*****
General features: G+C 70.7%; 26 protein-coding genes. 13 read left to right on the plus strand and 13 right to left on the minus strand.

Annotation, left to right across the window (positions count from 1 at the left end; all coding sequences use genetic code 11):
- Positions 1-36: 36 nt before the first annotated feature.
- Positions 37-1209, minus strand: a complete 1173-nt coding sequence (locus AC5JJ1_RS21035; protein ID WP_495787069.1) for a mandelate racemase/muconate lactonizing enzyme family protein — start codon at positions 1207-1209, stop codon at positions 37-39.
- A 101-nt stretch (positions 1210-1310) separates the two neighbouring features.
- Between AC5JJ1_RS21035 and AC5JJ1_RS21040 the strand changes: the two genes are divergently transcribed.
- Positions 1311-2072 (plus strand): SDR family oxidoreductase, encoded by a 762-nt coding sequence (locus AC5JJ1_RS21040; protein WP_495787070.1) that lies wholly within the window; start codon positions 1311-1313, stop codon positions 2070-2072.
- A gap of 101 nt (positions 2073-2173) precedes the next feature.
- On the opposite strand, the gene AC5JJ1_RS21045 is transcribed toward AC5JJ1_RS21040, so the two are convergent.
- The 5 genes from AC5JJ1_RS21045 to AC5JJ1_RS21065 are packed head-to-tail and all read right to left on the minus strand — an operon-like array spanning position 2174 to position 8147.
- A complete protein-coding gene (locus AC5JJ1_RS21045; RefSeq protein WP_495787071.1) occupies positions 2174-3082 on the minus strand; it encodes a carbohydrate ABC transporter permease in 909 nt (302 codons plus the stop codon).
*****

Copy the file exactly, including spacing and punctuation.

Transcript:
General features: G+C 70.7%; 26 protein-coding genes. 13 read left to right on the plus strand and 13 right to left on the minus strand.

Annotation, left to right across the window (positions count from 1 at the left end; all coding sequences use genetic code 11):
- Positions 1-36: 36 nt before the first annotated feature.
- Positions 37-1209, minus strand: a complete 1173-nt coding sequence (locus AC5JJ1_RS21035; protein ID WP_495787069.1) for a mandelate racemase/muconate lactonizing enzyme family protein — start codon at positions 1207-1209, stop codon at positions 37-39.
- A 101-nt stretch (positions 1210-1310) separates the two neighbouring features.
- Between AC5JJ1_RS21035 and AC5JJ1_RS21040 the strand changes: the two genes are divergently transcribed.
- Positions 1311-2072 (plus strand): SDR family oxidoreductase, encoded by a 762-nt coding sequence (locus AC5JJ1_RS21040; protein WP_495787070.1) that lies wholly within the window; start codon positions 1311-1313, stop codon positions 2070-2072.
- A gap of 101 nt (positions 2073-2173) precedes the next feature.
- On the opposite strand, the gene AC5JJ1_RS21045 is transcribed toward AC5JJ1_RS21040, so the two are convergent.
- The 5 genes from AC5JJ1_RS21045 to AC5JJ1_RS21065 are packed head-to-tail and all read right to left on the minus strand — an operon-like array spanning position 2174 to position 8147.
- A complete protein-coding gene (locus AC5JJ1_RS21045; RefSeq protein WP_495787071.1) occupies positions 2174-3082 on the minus strand; it encodes a carbohydrate ABC transporter permease in 909 nt (302 codons plus the stop codon).